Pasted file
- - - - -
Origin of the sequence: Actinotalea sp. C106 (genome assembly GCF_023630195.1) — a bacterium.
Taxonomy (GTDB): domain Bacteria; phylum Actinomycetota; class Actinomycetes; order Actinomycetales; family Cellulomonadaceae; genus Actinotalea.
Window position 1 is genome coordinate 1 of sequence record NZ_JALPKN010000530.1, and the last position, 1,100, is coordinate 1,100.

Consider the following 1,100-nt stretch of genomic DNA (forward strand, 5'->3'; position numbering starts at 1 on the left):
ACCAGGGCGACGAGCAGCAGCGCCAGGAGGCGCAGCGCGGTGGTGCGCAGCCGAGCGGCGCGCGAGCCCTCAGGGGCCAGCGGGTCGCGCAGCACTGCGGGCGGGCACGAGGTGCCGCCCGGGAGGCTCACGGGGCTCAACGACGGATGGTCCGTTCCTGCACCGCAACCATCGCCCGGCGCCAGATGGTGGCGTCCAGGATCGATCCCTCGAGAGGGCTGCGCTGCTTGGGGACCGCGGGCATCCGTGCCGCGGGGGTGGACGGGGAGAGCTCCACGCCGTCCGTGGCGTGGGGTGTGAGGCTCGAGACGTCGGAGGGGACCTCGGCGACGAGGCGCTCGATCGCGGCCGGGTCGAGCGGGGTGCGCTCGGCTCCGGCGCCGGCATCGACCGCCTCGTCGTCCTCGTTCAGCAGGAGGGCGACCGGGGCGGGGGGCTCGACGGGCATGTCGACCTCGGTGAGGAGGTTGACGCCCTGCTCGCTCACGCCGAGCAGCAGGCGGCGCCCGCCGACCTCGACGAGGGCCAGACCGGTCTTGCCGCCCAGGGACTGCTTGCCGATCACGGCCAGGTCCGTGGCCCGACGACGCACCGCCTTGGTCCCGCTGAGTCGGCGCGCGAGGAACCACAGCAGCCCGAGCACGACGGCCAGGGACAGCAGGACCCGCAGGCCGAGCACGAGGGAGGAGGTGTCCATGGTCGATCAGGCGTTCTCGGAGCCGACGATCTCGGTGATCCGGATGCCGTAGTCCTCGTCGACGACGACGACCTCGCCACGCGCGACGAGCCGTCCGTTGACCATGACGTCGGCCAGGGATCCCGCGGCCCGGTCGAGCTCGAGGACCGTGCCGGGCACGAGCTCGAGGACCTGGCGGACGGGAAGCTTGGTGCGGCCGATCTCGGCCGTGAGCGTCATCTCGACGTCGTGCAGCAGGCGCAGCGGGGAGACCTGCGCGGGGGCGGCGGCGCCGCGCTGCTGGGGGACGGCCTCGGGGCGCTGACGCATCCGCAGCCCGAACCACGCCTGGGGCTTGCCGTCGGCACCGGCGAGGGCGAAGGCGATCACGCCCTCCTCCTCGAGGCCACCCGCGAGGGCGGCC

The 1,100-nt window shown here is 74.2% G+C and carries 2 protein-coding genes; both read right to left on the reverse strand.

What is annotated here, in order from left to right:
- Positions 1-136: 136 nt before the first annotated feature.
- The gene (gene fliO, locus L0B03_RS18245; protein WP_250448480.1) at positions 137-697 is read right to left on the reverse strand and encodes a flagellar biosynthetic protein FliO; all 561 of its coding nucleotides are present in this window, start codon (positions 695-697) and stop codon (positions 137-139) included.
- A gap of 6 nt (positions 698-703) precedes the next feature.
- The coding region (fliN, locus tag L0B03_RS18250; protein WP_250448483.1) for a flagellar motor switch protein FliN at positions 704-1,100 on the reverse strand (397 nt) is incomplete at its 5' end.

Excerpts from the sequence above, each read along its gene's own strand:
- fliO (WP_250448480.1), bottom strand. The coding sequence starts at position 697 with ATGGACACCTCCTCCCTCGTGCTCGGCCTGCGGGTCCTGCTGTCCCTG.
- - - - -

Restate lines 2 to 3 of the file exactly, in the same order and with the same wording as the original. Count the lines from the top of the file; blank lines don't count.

Taxonomy (GTDB): domain Bacteria; phylum Actinomycetota; class Actinomycetes; order Actinomycetales; family Cellulomonadaceae; genus Actinotalea.
Window position 1 is genome coordinate 1 of sequence record NZ_JALPKN010000530.1, and the last position, 1,100, is coordinate 1,100.